Friday, 30 August 2013

FO, but slow

So this didn't exactly turn into the high-speed Hitchhiker that I had hoped for.

I persevered with the Continental technique, I really did but after about halfway through the shawl there was no discernable increase in speed and I was finding it pretty hard going to be honest. It isn't that I can't knit with the yarn in my left hand. I can and I can keep a fairly even tension too, but it just doesn't seem any quicker.

And yes, I was sad enough to time myself too, before you ask.

In the course of my internet reading though I did come across several links to Lever Knitting, also known as Irish Cottage Knitting. This method is espoused by The Yarn Harlot no less, so I did give it a go and found it to be a little more intuitive and natural-feeling than the Continental style. I guess I am a born thrower, and having the yarn in my right hand just feels 'right'

I did also come across several hints and tips for faster or more ergonminc knitting. Some of them I think I knew already or instinctively use but I thought I would share them with you anyway.

  1. Power loading (again, a la The Yarn Harlot)- sounds scary but it just means to scrunch up your left hand stitches up as close to the needle tip as possible.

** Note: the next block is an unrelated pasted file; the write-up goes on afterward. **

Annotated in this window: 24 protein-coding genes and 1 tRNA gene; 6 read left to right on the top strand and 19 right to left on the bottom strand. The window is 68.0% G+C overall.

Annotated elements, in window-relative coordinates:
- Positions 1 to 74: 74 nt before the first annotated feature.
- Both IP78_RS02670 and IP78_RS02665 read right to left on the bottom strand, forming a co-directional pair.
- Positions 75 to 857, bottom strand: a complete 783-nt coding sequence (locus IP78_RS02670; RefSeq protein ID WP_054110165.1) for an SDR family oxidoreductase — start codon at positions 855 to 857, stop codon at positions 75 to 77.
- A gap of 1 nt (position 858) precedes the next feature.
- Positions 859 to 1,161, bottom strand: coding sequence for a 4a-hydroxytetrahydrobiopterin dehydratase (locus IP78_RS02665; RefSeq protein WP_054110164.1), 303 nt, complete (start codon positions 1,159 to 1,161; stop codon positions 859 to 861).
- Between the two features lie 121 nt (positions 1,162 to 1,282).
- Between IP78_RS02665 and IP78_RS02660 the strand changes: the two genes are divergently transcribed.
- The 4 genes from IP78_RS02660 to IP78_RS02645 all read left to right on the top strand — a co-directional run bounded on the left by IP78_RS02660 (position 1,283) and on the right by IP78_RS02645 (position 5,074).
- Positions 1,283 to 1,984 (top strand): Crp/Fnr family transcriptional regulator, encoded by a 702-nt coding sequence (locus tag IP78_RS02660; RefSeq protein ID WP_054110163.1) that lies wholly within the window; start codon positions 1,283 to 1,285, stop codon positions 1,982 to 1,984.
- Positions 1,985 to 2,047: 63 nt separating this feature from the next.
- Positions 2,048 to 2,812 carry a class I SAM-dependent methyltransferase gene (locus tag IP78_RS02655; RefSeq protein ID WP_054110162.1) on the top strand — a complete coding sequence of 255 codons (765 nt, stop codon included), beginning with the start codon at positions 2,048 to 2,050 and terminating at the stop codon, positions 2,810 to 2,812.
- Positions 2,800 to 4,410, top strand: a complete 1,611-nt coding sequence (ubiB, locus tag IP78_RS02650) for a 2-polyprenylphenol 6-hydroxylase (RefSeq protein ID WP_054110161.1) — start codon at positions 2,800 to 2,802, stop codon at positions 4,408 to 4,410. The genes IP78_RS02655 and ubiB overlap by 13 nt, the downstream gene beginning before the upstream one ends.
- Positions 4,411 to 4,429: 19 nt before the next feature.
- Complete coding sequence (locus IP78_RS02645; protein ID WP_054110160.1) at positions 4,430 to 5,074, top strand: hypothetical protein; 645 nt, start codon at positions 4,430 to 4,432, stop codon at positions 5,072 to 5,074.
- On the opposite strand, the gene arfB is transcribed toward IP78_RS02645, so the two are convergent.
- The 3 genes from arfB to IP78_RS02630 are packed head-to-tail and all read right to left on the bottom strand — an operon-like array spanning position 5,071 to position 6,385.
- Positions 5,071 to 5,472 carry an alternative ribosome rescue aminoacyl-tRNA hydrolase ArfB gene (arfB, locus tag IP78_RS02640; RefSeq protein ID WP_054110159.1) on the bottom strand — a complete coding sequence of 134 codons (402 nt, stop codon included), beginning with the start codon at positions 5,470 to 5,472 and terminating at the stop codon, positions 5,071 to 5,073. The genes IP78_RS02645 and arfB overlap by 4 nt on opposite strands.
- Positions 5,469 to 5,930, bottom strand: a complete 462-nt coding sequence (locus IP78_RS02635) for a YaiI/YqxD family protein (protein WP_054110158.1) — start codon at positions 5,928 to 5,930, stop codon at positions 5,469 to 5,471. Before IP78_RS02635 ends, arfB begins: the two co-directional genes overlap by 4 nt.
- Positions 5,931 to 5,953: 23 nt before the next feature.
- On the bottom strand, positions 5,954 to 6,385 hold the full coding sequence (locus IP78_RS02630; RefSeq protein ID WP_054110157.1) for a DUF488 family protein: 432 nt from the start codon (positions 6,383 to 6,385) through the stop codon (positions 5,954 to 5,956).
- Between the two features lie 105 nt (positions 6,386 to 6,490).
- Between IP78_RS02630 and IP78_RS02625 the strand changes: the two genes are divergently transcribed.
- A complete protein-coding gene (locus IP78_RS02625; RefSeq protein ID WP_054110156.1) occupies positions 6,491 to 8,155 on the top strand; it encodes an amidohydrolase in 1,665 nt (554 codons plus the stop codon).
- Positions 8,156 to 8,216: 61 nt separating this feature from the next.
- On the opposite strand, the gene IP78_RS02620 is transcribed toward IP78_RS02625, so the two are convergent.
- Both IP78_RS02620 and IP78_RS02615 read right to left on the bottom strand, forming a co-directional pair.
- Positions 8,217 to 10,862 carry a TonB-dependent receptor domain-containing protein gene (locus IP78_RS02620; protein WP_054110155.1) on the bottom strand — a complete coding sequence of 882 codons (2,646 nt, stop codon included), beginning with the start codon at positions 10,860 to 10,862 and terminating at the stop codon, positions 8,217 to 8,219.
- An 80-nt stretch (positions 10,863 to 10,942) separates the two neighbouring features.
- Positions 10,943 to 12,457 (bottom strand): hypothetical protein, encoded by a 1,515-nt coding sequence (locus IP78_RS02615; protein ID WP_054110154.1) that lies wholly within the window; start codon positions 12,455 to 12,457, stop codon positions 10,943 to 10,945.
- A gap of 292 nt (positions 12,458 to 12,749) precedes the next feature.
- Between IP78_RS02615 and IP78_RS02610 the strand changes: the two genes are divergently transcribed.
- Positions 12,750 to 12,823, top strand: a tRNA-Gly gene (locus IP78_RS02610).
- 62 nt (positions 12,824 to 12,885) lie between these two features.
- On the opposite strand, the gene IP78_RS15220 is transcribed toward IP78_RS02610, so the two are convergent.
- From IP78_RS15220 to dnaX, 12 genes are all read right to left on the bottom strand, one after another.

2. Live on the edge - keep the stitches on both needles as close to the needle tips as possible to minimise exessive movement.
  3. Don't re-tension - once you have the yarn tensioned comfortably try to ensure you have enough yarn for your row or round, reducing the need to stop and re-tension your yarn.
  4. Practice - any new technique should be practised for at least 20hrs, giving time for your brain to learn all the subtle micro movements needed and develop that muscle memory.
  5. Relax - tension in your neck and shoulders can impede muscle movement and slow you down.
More details about the shawl are on my ravelry page in case you are interested.


  1. Interesting post. I've tried to knit Continental but to me, even though I crochet, holding the yarn in my left hand for knitting is just plain weird. I also can't seem to tension it properly either.

    Maybe I've been knitting too long as a thrower. I guess 40 years of throwing is hard to break.

  2. Thank you. I can do basic crochet so I think that is why I can tension the yarn OK but as you say it just 'feels right' the other way round. It's good to be able to alternate different techniques and avoid RSI but I think that the way you are first taught is bound to feel more comfortable. We are creatures of habit after all.

  3. I am a very tight knitter and continental is good for loosening me up - i learnt it when knitting the maze as it is super fast as long as i don't try and purl - they just went haywire.